Bond yields rose and stocks mostly bounced back from an early slide to finish with modest losses Friday, a downbeat end on Wall Street to an otherwise milestone-setting week for the broader market.
The small decline snapped a six-day winning streak for the S&P 500, though the benchmark index still notched a weekly gain. The S&P 500 set three straight all-time highs earlier in the week, extending the market's solid gains in June into July. The S&P is up 19.3% so far this year.
The major indexes headed lower from the get-go Friday, a tumble that briefly knocked 230 points off the Dow Jones Industrial Average. Investors got rattled by government data showing an unexpected burst of hiring last month. That led traders to question whether the Federal Reserve will decide to lower interest rates later this month.
The Labor Department said that employers added a robust 224,000 jobs in June. The pickup in hiring could give the central bank pause later this month, when its policymakers are scheduled to meet and consider cutting the Fed's benchmark interest rate.
Most investors have anticipated a Fed rate cut this month and perhaps one or two additional cuts later in the year after the central bank signaled in June that it was prepared to lower interest rates to keep the economy growing in the face of slowing global growth and the fallout from U.S. trade conflicts.
"What the markets are really trying to figure out now, relative to the Fed, is on a stronger (jobs) report the question becomes, will they cut rates?" said Darrell Cronk, chief investment officer for Wells Fargo Wealth and Investment Management. "When you get this kind of holiday shortened weeks and light trading volume any kind of movement tends to be over accentuated."
The S&P 500 fell 5.41 points, or 0.2%, to 2,990.41. The Dow dropped 43.88 points, or 0.2%, to 26,922.12.
The Nasdaq composite slid 8.44 points, or 0.1%, to 8,161.79. The Russell 2000 index of smaller company stocks rose 3.50 points, or 0.2%, to 1,575.62.
Trading volume was light as U.S. markets reopened following the Independence Day holiday.
At the end of the month the Federal Reserve will hold its next meeting of policymakers, after which the panel will reveal whether it has decided to cut rates for the first time since the Great Recession in 2008 in the face of slowing economic momentum around the world.
Last year, Fed officials raised rates four times, in part to stave off the risk of high inflation and in part to try to ensure that they would have room to cut rates if the economy stumbled.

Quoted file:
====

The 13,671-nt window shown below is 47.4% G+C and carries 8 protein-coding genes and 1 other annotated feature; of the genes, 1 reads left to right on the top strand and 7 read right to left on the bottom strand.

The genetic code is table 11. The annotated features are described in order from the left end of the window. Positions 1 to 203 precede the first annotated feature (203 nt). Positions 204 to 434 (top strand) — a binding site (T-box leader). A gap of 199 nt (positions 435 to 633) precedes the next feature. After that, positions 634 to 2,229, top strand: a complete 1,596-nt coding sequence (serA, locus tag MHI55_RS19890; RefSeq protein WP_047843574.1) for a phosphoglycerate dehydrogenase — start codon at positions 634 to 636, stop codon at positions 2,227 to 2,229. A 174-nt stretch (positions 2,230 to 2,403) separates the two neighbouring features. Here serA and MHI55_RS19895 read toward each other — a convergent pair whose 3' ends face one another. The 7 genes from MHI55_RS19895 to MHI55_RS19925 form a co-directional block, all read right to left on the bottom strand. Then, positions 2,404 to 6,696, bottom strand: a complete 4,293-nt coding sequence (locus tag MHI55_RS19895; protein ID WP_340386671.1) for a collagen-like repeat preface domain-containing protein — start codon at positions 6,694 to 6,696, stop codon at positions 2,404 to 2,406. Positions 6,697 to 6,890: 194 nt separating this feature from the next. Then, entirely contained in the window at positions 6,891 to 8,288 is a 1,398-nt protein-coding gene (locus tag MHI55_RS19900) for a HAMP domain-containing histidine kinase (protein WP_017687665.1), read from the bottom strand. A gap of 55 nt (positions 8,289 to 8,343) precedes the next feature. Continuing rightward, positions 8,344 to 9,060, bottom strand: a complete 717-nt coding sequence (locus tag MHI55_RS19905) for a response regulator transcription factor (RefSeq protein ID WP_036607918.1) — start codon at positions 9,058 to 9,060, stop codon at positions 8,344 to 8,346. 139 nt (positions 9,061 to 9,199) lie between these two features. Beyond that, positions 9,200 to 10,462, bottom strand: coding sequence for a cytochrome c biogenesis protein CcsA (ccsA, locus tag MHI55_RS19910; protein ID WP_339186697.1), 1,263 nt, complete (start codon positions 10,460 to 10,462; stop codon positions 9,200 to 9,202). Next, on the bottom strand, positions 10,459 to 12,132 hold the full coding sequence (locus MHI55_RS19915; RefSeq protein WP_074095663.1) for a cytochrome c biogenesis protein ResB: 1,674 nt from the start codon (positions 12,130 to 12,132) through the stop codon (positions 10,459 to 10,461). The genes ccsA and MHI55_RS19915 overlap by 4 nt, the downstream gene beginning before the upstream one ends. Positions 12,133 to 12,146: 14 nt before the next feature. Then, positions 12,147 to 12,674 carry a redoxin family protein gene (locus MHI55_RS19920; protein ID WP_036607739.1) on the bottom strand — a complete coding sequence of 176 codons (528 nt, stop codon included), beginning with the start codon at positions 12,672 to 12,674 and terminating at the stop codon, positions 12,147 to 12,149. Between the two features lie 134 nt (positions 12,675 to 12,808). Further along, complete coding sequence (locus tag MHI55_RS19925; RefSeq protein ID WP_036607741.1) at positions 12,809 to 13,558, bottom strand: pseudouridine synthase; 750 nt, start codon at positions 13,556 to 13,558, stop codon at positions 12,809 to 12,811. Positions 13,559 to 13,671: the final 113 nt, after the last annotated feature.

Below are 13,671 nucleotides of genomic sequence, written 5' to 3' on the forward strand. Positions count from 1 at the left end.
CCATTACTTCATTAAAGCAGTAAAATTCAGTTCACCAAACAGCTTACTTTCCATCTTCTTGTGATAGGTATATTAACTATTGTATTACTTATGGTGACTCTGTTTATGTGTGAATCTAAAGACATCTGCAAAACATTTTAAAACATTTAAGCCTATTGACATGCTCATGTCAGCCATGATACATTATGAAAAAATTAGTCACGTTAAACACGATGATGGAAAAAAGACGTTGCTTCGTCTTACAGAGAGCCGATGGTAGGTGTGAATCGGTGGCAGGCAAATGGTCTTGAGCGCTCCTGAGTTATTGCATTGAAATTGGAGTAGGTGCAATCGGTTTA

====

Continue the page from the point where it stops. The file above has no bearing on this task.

On Friday, the Fed emphasized that it would act as necessary to sustain the economic expansion, while noting that most Fed officials have lowered their expectations for the course of rates. The Fed's statement came in its semiannual report on monetary policy.
The Fed Funds futures, a barometer of whether investors are expecting the Fed to cut rates or not, has been showing a strong chance of a rate cut this month and another later this year, with an outside chance of a third.
Traders were betting Friday that a rate cut in late July may be less likely now. Investors sold bonds, sending the yield in the 10-year Treasury note up to 2.04% from 1.95% late Wednesday, a big move. Bond yields have fallen through much of June as investors' expectations of a Fed rate cut increased.
The jump in yields helped boost financial stocks, which led the gainers. Higher bond yields push up interest rates that banks charge on mortgages and other loans. Jefferies Financial Group climbed 3.4% to lead all gainers in the S&P 500.
Homebuilders fell broadly as bond yields rose, setting the stage for higher mortgage rates that could put a crimp on sales. KB Home dropped 2.4%.
Health care, industrial, technology and consumer staples stocks accounted for much of the selling. Regeneron Pharmaceuticals fell 3.6%, Rockwell Automation dropped 2.9%, Nvidia slid 1.6% and Kellogg lost 1.6%.
Video game company Electronic Arts fell 4.5%, the biggest losers in the S&P 500.
A slight easing of trade tensions between the U.S. and China helped spur the market's gains earlier this week. Both nations have agreed to refrain from new tariffs while they open a new round of negotiations. The development relieved some pressure on the market, though the trade war still looms over global economic growth.
White House economic adviser Larry Kudlow told reporters Thursday he expected to announce new negotiations soon. Still, forecasters warn the truce is fragile because the two sides still face the disputes that caused talks to break down in May.
Besides any developments on trade, the next major catalyst for the market will likely be the flood of earnings reports that companies are set to release in coming weeks as the second quarter reporting season begins.
Expectations are generally low, and this could be the first time in three years that S&P 500 companies report a back-to-back decline in overall earnings, according to FactSet.
Major stock indexes in Europe also ended lower Friday, while energy futures prices closed broadly higher.
Benchmark crude oil rose 17 cents to settle at $57.51 a barrel. Brent crude oil, the international standard, gained 93 cents to close at $64.23 a barrel. Wholesale gasoline rose 1 cent to $1.93 per gallon. Heating oil climbed 1 cent to $1.91 per gallon. Natural gas added 13 cents to $2.42 per 1,000 cubic feet.
Gold fell $21.00 to $1396.70 per ounce, silver fell 33 cents to $14.92 per ounce and copper fell 2 cents to $2.66 per pound.
The dollar rose to 108.58 Japanese yen from 107.78 yen on Thursday. The euro weakened to $1.1222 from $1.1285.